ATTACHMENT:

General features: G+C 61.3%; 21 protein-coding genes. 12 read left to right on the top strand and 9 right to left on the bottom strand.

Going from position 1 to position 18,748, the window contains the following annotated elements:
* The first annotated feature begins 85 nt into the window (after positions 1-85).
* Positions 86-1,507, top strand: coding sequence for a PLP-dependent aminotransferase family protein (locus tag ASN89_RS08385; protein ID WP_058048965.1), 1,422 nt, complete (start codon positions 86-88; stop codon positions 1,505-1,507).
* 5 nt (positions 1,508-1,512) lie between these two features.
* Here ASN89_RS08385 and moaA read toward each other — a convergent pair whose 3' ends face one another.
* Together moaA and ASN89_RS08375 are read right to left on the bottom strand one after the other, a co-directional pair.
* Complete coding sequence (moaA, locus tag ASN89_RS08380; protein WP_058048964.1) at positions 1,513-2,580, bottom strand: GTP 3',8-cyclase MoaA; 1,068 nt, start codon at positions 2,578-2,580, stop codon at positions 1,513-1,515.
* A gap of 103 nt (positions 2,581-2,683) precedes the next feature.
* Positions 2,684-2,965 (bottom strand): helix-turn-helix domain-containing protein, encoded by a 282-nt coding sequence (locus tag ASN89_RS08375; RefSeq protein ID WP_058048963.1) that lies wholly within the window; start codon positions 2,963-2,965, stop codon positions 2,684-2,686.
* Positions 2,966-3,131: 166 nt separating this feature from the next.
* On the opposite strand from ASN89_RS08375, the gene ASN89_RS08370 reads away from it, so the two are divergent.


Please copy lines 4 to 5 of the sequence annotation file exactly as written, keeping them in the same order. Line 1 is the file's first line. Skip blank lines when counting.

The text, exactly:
* Positions 86-1,507, top strand: coding sequence for a PLP-dependent aminotransferase family protein (locus tag ASN89_RS08385; protein ID WP_058048965.1), 1,422 nt, complete (start codon positions 86-88; stop codon positions 1,505-1,507).
* 5 nt (positions 1,508-1,512) lie between these two features.